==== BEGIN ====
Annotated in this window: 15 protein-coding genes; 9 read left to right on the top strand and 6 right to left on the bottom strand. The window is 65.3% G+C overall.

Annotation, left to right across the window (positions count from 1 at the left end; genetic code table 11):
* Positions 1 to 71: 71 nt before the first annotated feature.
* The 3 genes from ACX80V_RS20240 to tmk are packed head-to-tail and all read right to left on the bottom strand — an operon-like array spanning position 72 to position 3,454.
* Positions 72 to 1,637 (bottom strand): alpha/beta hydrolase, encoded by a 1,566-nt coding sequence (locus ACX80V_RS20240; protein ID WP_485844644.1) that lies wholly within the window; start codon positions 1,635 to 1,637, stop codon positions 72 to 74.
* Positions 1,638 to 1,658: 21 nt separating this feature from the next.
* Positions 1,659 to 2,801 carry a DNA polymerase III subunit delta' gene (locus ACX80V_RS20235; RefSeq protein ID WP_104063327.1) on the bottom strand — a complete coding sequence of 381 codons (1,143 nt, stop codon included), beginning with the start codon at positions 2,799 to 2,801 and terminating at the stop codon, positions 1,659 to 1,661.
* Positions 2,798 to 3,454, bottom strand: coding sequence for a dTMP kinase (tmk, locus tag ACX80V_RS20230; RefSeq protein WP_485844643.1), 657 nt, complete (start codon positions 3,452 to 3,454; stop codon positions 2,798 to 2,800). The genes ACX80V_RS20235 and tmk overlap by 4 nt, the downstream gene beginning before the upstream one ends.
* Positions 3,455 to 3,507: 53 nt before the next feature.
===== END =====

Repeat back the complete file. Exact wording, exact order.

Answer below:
Annotated in this window: 15 protein-coding genes; 9 read left to right on the top strand and 6 right to left on the bottom strand. The window is 65.3% G+C overall.

Annotation, left to right across the window (positions count from 1 at the left end; genetic code table 11):
* Positions 1 to 71: 71 nt before the first annotated feature.
* The 3 genes from ACX80V_RS20240 to tmk are packed head-to-tail and all read right to left on the bottom strand — an operon-like array spanning position 72 to position 3,454.
* Positions 72 to 1,637 (bottom strand): alpha/beta hydrolase, encoded by a 1,566-nt coding sequence (locus ACX80V_RS20240; protein ID WP_485844644.1) that lies wholly within the window; start codon positions 1,635 to 1,637, stop codon positions 72 to 74.
* Positions 1,638 to 1,658: 21 nt separating this feature from the next.
* Positions 1,659 to 2,801 carry a DNA polymerase III subunit delta' gene (locus ACX80V_RS20235; RefSeq protein ID WP_104063327.1) on the bottom strand — a complete coding sequence of 381 codons (1,143 nt, stop codon included), beginning with the start codon at positions 2,799 to 2,801 and terminating at the stop codon, positions 1,659 to 1,661.
* Positions 2,798 to 3,454, bottom strand: coding sequence for a dTMP kinase (tmk, locus tag ACX80V_RS20230; RefSeq protein WP_485844643.1), 657 nt, complete (start codon positions 3,452 to 3,454; stop codon positions 2,798 to 2,800). The genes ACX80V_RS20235 and tmk overlap by 4 nt, the downstream gene beginning before the upstream one ends.
* Positions 3,455 to 3,507: 53 nt before the next feature.